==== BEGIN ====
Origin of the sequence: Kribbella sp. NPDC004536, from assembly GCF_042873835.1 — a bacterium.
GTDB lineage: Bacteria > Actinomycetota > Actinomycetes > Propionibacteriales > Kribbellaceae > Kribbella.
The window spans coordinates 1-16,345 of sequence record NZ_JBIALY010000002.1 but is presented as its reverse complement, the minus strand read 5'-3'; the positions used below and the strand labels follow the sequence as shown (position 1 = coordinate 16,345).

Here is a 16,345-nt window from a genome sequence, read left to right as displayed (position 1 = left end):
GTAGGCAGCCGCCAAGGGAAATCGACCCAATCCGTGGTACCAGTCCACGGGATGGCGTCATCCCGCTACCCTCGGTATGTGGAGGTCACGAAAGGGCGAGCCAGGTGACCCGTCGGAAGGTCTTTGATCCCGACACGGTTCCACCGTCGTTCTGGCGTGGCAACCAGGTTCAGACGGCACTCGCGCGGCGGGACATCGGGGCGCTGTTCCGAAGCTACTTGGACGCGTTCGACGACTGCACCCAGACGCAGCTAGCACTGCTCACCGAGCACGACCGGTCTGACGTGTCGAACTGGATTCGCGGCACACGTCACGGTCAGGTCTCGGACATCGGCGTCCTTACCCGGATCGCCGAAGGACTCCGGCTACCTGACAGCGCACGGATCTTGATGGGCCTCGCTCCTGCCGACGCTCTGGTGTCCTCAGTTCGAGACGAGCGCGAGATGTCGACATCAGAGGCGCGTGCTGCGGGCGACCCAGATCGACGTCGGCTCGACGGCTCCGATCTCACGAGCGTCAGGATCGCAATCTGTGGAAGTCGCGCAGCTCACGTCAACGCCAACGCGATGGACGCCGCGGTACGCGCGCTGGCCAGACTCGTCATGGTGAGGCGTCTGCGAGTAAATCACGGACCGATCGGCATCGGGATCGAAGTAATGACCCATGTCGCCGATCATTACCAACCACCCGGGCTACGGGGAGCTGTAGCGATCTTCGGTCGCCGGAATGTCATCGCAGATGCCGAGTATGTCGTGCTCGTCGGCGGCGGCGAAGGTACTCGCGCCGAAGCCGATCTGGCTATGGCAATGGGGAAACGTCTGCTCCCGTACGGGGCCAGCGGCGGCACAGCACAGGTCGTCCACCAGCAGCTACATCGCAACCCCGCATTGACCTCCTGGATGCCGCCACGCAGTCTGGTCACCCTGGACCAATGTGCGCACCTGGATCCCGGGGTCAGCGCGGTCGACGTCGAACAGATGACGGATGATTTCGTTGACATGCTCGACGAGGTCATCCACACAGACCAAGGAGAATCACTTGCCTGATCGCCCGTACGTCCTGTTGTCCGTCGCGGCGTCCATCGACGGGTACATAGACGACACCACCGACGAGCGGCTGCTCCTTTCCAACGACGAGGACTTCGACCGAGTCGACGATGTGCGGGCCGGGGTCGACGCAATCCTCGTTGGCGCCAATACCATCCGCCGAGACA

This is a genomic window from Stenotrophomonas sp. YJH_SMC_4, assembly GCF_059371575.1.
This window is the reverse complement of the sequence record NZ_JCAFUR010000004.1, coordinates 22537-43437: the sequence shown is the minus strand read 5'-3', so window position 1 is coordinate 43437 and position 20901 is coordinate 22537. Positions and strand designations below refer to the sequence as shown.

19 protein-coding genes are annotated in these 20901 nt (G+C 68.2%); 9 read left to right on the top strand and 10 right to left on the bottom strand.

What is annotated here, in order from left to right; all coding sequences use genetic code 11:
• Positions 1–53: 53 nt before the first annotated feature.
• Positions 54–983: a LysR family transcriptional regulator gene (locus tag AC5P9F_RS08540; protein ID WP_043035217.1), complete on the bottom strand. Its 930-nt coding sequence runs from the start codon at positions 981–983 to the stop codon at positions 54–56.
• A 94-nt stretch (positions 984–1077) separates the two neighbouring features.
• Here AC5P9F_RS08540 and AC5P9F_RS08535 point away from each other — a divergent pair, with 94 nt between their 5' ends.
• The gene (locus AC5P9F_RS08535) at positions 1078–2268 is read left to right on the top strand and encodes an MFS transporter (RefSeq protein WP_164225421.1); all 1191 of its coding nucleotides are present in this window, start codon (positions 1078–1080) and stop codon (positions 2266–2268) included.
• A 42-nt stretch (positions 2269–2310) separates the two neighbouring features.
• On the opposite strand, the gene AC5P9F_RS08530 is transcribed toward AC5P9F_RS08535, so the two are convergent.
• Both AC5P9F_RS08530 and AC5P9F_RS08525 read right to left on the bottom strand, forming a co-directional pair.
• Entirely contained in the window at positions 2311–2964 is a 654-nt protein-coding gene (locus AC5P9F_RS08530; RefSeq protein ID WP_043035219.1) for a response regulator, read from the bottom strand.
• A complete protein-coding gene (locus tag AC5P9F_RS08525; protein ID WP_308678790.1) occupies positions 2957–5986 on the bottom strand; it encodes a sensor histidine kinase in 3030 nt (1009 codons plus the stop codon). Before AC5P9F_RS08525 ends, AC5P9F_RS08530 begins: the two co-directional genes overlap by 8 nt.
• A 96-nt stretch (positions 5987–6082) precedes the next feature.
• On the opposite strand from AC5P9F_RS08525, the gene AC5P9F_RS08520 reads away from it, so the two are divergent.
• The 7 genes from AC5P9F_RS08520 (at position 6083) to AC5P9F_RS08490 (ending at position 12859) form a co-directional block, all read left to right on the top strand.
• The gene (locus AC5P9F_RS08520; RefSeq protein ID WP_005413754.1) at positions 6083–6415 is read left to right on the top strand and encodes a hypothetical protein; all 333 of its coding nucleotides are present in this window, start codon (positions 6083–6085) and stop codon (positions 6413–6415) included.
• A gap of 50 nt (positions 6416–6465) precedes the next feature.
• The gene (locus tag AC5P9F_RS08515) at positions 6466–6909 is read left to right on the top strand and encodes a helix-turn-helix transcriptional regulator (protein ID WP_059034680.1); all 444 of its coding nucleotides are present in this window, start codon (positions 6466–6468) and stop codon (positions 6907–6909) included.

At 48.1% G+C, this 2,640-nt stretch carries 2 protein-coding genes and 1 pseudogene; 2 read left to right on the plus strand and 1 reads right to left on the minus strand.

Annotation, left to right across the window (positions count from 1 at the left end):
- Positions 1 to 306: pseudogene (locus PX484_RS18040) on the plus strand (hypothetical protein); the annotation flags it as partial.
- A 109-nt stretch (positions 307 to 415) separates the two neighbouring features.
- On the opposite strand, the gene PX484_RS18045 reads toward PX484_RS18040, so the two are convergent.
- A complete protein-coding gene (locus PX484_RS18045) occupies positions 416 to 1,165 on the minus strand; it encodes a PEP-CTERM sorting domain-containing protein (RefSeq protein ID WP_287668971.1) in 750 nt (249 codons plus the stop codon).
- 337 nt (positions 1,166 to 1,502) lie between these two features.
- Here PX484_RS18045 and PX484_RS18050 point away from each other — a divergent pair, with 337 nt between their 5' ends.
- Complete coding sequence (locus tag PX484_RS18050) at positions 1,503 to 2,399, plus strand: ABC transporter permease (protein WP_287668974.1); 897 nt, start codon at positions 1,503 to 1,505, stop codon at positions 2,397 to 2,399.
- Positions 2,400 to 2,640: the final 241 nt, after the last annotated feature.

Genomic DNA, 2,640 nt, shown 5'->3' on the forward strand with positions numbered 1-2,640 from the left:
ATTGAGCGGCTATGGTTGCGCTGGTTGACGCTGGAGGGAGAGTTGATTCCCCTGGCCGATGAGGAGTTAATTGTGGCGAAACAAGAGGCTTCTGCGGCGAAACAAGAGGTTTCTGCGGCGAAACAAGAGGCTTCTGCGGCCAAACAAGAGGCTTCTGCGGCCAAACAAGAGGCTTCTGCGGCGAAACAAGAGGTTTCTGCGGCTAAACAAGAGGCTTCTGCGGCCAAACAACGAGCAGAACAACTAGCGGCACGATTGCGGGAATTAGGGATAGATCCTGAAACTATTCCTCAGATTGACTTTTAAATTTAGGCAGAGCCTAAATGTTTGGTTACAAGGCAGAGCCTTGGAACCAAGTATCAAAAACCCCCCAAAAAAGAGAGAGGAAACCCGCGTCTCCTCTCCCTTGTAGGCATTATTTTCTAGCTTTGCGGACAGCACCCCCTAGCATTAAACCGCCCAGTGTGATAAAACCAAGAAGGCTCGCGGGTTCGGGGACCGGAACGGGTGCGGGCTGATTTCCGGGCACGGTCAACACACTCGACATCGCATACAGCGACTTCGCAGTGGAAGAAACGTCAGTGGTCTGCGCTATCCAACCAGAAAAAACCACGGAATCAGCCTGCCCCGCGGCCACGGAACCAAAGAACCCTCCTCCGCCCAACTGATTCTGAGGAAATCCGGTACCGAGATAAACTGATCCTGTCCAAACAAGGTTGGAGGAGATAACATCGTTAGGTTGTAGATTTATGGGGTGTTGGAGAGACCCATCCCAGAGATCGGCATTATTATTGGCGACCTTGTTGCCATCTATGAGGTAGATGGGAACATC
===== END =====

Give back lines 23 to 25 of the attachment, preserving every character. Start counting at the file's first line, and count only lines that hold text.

• The gene (locus AC5P9F_RS08520; RefSeq protein ID WP_005413754.1) at positions 6083–6415 is read left to right on the top strand and encodes a hypothetical protein; all 333 of its coding nucleotides are present in this window, start codon (positions 6083–6085) and stop codon (positions 6413–6415) included.
• A gap of 50 nt (positions 6416–6465) precedes the next feature.
• The gene (locus tag AC5P9F_RS08515) at positions 6466–6909 is read left to right on the top strand and encodes a helix-turn-helix transcriptional regulator (protein ID WP_059034680.1); all 444 of its coding nucleotides are present in this window, start codon (positions 6466–6468) and stop codon (positions 6907–6909) included.